Watching nature take its course, from the top of a hill in northern England

Moving Swiftly Along


Firstly an apology for the lack of a Spud on Sunday post yesterday, the day simply ran away from me! Thank you for the wonderful suggestions of names for the kittens; Spud the dog will announce the favoured names next week.

At eight AM on Saturday morning I found myself in Stockport. Personally I don’t like being in Stockport at all, but at least at that time on a Saturday there was little on the roads, its common  and tedious for the traffic to crawl along the A6.  I took Tom for his driving test theory exam, he passed.  Excellent.

I think Stockport’s most redeeming feature is the viaduct,

Stockport  6-1

that bunny hops the railway line across the town,  it opened in 1840 some 11,000,000 bricks were used in its construction (now there’s a pub quiz question).

Stockport viaduct -1

There are some still some distinguished looking mills, mainly converted to flats or for commercial use, such as storage. I imagine they must have been grim to work in. Stockport was famous for the production of hats (and is now home to The Hat Works Museum, which is worth a visit, although you could be put off by the weary website.)

Stockport  mill-1

Hat making was an industry renowned for the use of chemicals such as mercury to cure the felt,

“Mad as a hatter” is a colloquial phrase used in conversation to refer to a crazy person. In 18th and 19th century England mercury was used in the production of felt, which was used in the manufacturing of hats common of the time. People who worked in these hat factories were exposed daily to trace amounts of the metal, which accumulated within their bodies over time, causing some workers to develop dementia caused by mercury poisoning. Thus the phrase “Mad as a Hatter” became popular as a way to refer to someone who was perceived as insane.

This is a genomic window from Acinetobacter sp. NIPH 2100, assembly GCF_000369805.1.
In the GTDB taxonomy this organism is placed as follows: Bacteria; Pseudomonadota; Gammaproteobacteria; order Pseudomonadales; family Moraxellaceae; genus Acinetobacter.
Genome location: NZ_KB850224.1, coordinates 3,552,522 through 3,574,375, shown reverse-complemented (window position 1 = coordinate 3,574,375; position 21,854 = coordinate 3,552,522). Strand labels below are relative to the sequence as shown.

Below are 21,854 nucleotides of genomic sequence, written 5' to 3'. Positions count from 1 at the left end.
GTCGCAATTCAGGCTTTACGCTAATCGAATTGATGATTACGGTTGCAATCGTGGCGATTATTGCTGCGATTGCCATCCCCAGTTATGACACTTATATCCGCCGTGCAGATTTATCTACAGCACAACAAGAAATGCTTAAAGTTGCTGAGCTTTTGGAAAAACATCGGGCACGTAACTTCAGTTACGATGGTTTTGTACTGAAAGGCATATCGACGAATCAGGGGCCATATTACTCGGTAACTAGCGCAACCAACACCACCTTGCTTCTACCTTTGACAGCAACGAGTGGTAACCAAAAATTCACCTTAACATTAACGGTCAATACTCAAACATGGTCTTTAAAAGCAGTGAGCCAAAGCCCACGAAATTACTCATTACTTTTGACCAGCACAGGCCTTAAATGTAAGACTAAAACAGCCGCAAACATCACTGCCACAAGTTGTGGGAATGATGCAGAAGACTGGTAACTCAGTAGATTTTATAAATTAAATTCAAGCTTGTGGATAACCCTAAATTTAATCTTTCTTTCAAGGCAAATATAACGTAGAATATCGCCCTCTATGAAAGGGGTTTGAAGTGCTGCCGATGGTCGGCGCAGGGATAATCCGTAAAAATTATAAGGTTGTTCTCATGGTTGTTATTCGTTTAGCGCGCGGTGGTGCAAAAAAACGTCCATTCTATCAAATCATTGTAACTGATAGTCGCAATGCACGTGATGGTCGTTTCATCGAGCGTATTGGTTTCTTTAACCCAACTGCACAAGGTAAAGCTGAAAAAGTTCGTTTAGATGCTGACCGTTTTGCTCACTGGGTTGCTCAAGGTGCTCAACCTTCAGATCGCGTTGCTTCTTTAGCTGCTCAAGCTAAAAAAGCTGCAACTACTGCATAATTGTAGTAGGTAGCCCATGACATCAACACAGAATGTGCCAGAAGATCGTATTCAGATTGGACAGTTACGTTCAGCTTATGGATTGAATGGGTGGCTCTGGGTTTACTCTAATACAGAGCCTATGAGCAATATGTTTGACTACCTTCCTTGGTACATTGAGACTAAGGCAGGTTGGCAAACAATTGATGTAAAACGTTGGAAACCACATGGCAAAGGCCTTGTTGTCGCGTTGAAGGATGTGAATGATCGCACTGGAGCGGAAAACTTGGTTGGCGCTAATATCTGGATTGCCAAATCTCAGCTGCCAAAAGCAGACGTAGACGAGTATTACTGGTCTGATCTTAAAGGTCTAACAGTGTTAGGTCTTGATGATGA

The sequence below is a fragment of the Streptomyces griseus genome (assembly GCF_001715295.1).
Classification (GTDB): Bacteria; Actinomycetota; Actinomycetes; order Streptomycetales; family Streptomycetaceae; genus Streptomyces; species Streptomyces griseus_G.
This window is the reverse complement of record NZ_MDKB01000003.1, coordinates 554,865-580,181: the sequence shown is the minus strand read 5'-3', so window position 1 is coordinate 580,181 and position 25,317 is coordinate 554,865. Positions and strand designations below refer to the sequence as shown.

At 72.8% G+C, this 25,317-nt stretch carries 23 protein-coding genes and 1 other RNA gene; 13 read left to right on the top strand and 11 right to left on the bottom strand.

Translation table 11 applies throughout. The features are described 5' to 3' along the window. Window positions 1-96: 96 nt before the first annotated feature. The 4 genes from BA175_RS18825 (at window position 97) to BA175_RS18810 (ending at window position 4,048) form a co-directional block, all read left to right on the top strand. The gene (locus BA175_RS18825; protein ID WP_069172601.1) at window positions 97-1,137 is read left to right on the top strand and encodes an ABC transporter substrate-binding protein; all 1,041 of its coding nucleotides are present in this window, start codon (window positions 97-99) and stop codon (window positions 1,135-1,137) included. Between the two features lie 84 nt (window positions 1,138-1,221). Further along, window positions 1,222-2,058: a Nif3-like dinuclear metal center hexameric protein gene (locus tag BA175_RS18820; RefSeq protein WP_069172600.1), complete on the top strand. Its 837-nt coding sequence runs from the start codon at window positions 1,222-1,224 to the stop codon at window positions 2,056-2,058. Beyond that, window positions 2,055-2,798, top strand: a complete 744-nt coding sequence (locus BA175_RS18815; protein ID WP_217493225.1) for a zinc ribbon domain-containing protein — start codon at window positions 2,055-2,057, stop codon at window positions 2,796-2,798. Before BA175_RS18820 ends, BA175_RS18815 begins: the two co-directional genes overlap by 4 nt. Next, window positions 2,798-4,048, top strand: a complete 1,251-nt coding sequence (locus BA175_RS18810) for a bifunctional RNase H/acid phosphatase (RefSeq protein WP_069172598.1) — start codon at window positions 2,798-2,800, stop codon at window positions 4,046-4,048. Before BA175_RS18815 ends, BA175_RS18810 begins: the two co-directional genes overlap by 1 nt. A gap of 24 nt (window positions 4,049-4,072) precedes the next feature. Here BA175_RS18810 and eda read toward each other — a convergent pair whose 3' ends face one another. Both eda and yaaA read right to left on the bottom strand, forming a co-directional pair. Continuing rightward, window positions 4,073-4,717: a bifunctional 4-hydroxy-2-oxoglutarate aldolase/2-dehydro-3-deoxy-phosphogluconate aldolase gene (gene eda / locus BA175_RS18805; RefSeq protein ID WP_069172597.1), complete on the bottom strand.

Lewis Carroll grew up in Stockport, whilst Lowry drew it

Stockport  viaduct 5-1

One way or another, the Victorians and the Industrial Revolution certainly made their mark on Stockport’s buildings, what’s followed since though is distinctly bland (if that is not a contradiction..) I  just couldn’t bring myself to photograph the Merseyway shopping precinct

Stockport -1

Locals from around these ‘ere parts will always talk of ‘going down Stockport’ (note lack of the word ‘to’). However, ‘incomers’ will talk of ‘going up to Stockport’. True, Stockport is north of here, so technically it is up; however it is down from the hills, that’s what makes the difference.

Author: uphilldowndale

Watching the rhythm of rural life, from the top of a hill in northern England. Having spent most of my life avoiding writing, I now need to do it! I am no domestic goddess, but if I were expecting visitors to my home, I would whisk round with the duster and plump up the cushions and generally make the place look presentable. I hope that by putting my words where others may see them it will encourage me to ‘tidy up and push the Hoover around’ my writing. On the other hand I may just be adding to the compost heap. Only time will tell! Pull up a chair, sit yourself down, I’ll put the kettle on.

6 thoughts on “Moving Swiftly Along

  1. I never knew the origin of the “mad as a hatter” expression but it’s always been a favorite of mine. Many thanks for the tutorial.

  2. The viaduct is spectacular. I could see taking the occasional trip just to look at it. I’m particularly fond of the fourth photo.

  3. Instructive and entertaining. Who could ask for anything more?

  4. I really enjoyed this interesting, and informative, post and looking at all the various links. I’ve been there once and all I remember is the viaduct. xx

  5. Congratulations Tom!

  6. Well done, Tom. Lovely post, yet another place I’ve never been to in my own country. If I ever get there, I’ll try to remember to go down and not up. Mind you, it’s way south of here, so it would be down. Unless I started somewhere else.

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